``Why is it that nobody understands me and everybody likes me?'' Albert Einstein reportedly asked the New York Times in 1944. In this new collection of 11 essays on Einstein's life, physicist Pais responds, ``It is neither true that no one understands Einstein nor that everyone likes him.'' Pais speaks from a position of authority: He was a friend of Einstein's and wrote the highly acclaimed 1982 Einstein biography Subtle Is the Lord.... Whereas that volume focused on Einstein's scientific achievements and contained a plethora of equations incomprehensible to the layperson, this companion volume primarily illuminates Einstein's relationship with people both inside and outside the scientific community. For example, the reader catches several of Einstein's high-powered conversations with the great Danish physicist Niels Bohr about the implications of quantum mechanics, and a fleeting yet fascinating debate concerning the nature of truth with Indian poet Rabindranath Tagore. In the concluding essays Pais generally allows Einstein to recount in his own words (through excerpts from his writings, speeches, and interviews) his views on religion, philosophy, and politics. We learn how Einstein used his worldwide fame to disseminate his views on pacifism and supranationalism through the media (views that provoked anti-Semitic reactions and charges of Communist leanings from right-wingers). Along the way, Pais sheds new light on some of the controversies surrounding this intellectual giant. For instance, Pais lays to rest the claim that Einstein's first wife, Mileva Mari, played a significant creative role in the development of special relativity. Pais also explains how Einstein's scientific mind-set prevented him from accepting the indeterminate nature of quantum mechanics—even though he called it ``the most successful physical theory of our period.'' There is considerable repetition from essay to essay and despite the author's best intentions, much of the scientific discussion will lie beyond the grasp of the lay reader. Those seeking a broad overview of Einstein's life will be better served elsewhere.

Pub Date: May 1, 1994

ISBN: 0-19-853994-0

Page Count: 288

Publisher: Oxford Univ.

Review Posted Online: May 20, 2010

Kirkus Reviews Issue: March 15, 1994

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Stricter than, say, Bergen Evans or W3 ("disinterested" means impartial — period), Strunk is in the last analysis...



Privately published by Strunk of Cornell in 1918 and revised by his student E. B. White in 1959, that "little book" is back again with more White updatings.

Stricter than, say, Bergen Evans or W3 ("disinterested" means impartial — period), Strunk is in the last analysis (whoops — "A bankrupt expression") a unique guide (which means "without like or equal").

Pub Date: May 15, 1972

ISBN: 0205632645

Page Count: 105

Publisher: Macmillan

Review Posted Online: Oct. 28, 2011

Kirkus Reviews Issue: May 1, 1972

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Possibly inspired by the letters Cleary has received as a children's author, this begins with second-grader Leigh Botts' misspelled fan letter to Mr. Henshaw, whose fictitious book itself derives from the old take-off title Forty Ways W. Amuse a Dog. Soon Leigh is in sixth grade and bombarding his still-favorite author with a list of questions to be answered and returned by "next Friday," the day his author report is due. Leigh is disgruntled when Mr. Henshaw's answer comes late, and accompanied by a set of questions for Leigh to answer. He threatens not to, but as "Mom keeps nagging me about your dumb old questions" he finally gets the job done—and through his answers Mr. Henshaw and readers learn that Leigh considers himself "the mediumest boy in school," that his parents have split up, and that he dreams of his truck-driver dad driving him to school "hauling a forty-foot reefer, which would make his outfit add up to eighteen wheels altogether. . . . I guess I wouldn't seem so medium then." Soon Mr. Henshaw recommends keeping a diary (at least partly to get Leigh off his own back) and so the real letters to Mr. Henshaw taper off, with "pretend," unmailed letters (the diary) taking over. . . until Leigh can write "I don't have to pretend to write to Mr. Henshaw anymore. I have learned to say what I think on a piece of paper." Meanwhile Mr. Henshaw offers writing tips, and Leigh, struggling with a story for a school contest, concludes "I think you're right. Maybe I am not ready to write a story." Instead he writes a "true story" about a truck haul with his father in Leigh's real past, and this wins praise from "a real live author" Leigh meets through the school program. Mr. Henshaw has also advised that "a character in a story should solve a problem or change in some way," a standard juvenile-fiction dictum which Cleary herself applies modestly by having Leigh solve his disappearing lunch problem with a burglar-alarmed lunch box—and, more seriously, come to recognize and accept that his father can't be counted on. All of this, in Leigh's simple words, is capably and unobtrusively structured as well as valid and realistic. From the writing tips to the divorced-kid blues, however, it tends to substitute prevailing wisdom for the little jolts of recognition that made the Ramona books so rewarding.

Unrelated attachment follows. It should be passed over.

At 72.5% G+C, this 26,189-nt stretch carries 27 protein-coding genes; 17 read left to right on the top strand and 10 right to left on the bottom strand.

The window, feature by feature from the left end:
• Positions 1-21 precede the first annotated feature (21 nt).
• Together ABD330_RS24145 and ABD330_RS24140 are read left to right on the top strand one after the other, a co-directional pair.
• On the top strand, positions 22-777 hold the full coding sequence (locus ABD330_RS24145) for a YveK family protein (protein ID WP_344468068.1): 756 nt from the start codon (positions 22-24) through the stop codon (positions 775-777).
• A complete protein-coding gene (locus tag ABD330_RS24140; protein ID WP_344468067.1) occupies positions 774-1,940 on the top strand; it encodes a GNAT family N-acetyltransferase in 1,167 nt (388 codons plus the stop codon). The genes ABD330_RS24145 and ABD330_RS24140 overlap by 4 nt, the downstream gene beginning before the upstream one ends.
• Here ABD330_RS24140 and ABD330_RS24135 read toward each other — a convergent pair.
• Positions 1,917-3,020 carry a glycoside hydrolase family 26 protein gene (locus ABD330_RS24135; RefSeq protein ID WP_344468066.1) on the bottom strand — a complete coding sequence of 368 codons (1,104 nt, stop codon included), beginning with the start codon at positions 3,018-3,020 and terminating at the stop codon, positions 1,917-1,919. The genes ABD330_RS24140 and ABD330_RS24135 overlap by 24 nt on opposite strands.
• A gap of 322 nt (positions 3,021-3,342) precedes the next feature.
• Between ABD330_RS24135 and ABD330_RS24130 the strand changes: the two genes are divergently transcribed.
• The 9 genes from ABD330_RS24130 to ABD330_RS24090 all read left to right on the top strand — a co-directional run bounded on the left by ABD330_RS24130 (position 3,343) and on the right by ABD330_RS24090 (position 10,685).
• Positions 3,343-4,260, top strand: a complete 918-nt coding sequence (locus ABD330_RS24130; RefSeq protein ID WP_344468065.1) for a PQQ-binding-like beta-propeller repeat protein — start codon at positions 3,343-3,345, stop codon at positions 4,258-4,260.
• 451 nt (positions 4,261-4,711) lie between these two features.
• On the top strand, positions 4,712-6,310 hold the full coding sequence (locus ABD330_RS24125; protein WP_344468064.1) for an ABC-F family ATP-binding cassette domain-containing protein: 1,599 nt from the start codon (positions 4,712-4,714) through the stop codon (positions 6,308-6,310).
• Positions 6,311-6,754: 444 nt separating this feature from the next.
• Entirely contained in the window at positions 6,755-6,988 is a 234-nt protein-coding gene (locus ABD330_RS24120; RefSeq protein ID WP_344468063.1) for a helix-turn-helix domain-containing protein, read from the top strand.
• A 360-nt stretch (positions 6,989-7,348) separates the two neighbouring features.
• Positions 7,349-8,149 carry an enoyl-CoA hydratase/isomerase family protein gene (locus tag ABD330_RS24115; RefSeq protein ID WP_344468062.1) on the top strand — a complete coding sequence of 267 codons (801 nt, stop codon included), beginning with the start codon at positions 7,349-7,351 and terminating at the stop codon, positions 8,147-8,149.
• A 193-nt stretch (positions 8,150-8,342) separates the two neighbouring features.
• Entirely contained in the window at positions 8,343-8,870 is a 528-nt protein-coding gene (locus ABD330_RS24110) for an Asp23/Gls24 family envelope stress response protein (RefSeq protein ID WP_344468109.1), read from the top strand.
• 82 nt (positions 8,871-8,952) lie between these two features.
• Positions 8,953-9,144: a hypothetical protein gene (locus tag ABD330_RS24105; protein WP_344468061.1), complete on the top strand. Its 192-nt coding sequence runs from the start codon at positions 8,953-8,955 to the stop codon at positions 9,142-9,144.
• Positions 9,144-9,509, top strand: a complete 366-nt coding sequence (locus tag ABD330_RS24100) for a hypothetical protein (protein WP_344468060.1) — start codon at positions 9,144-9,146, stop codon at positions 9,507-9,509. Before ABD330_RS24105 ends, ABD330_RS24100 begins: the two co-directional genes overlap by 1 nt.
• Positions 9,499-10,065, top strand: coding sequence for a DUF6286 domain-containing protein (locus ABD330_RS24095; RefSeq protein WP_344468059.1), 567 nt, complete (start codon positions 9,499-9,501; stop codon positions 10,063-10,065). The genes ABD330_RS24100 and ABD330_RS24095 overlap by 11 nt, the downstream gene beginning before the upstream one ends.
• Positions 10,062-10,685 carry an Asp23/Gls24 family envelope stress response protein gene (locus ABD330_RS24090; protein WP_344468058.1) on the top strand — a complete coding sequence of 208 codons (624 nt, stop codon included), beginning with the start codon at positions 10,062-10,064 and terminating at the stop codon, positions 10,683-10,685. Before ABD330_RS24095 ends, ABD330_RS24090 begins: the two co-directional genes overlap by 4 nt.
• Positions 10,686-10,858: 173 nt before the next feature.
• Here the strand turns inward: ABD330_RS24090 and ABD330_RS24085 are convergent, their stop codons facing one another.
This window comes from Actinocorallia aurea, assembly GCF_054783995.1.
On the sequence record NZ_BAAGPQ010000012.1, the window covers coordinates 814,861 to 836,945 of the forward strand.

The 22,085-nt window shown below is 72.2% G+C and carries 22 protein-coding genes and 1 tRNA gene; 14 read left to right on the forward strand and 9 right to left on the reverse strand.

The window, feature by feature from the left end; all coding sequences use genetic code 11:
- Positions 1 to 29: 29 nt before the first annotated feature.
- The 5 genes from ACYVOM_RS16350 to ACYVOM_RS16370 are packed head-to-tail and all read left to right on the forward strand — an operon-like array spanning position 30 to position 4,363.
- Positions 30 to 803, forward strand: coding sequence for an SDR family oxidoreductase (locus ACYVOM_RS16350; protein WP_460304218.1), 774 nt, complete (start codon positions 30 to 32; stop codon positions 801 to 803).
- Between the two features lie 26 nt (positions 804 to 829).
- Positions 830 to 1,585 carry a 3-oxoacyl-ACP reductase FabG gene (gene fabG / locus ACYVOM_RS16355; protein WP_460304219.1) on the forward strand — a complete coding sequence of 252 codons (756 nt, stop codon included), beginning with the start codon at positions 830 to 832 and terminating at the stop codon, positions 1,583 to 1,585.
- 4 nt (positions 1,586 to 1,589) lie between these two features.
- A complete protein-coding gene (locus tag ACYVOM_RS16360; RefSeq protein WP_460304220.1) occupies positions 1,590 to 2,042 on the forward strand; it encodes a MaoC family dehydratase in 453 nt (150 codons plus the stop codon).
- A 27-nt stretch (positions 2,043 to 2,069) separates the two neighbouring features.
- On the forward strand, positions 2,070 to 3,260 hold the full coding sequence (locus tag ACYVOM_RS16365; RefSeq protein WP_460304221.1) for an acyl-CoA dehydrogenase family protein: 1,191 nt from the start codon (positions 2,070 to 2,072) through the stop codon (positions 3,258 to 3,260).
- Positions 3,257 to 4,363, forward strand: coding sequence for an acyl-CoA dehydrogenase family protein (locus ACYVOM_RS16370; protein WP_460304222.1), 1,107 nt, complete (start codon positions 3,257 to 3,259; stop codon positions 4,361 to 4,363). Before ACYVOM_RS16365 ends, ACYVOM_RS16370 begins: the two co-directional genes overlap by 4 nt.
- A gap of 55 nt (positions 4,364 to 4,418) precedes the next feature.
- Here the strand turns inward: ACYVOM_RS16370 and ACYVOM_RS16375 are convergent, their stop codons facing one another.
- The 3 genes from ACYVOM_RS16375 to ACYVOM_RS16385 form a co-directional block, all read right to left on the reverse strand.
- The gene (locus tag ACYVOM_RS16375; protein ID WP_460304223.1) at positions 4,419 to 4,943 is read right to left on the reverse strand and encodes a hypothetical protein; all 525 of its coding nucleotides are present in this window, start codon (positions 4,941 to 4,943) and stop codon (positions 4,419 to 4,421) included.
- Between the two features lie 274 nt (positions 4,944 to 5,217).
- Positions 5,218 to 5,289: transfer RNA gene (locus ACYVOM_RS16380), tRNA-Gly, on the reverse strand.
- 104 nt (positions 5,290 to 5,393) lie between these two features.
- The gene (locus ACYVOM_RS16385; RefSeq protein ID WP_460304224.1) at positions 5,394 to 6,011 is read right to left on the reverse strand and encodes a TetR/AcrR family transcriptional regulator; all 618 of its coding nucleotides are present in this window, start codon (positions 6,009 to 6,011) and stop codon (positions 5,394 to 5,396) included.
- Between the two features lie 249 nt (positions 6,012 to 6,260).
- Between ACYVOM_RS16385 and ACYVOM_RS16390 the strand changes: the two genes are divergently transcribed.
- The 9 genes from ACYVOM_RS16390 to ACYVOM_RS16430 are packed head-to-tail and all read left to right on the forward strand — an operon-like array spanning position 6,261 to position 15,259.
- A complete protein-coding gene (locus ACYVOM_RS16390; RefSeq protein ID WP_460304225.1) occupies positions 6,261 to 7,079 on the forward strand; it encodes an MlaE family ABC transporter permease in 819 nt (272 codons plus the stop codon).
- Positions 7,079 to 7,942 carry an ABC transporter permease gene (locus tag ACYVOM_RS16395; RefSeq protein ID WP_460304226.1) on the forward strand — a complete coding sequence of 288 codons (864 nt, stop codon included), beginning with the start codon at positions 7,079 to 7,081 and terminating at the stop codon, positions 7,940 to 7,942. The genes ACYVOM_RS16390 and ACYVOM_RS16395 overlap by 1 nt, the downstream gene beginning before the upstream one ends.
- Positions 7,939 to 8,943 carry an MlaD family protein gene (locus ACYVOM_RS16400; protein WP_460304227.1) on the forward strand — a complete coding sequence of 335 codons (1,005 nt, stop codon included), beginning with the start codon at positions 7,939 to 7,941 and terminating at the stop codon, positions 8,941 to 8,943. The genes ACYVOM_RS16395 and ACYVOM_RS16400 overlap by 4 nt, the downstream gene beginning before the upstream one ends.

Pub Date: Aug. 22, 1983

ISBN: 143511096X

Page Count: 133

Publisher: Morrow/HarperCollins

Review Posted Online: Oct. 16, 2011

Kirkus Reviews Issue: Aug. 1, 1983

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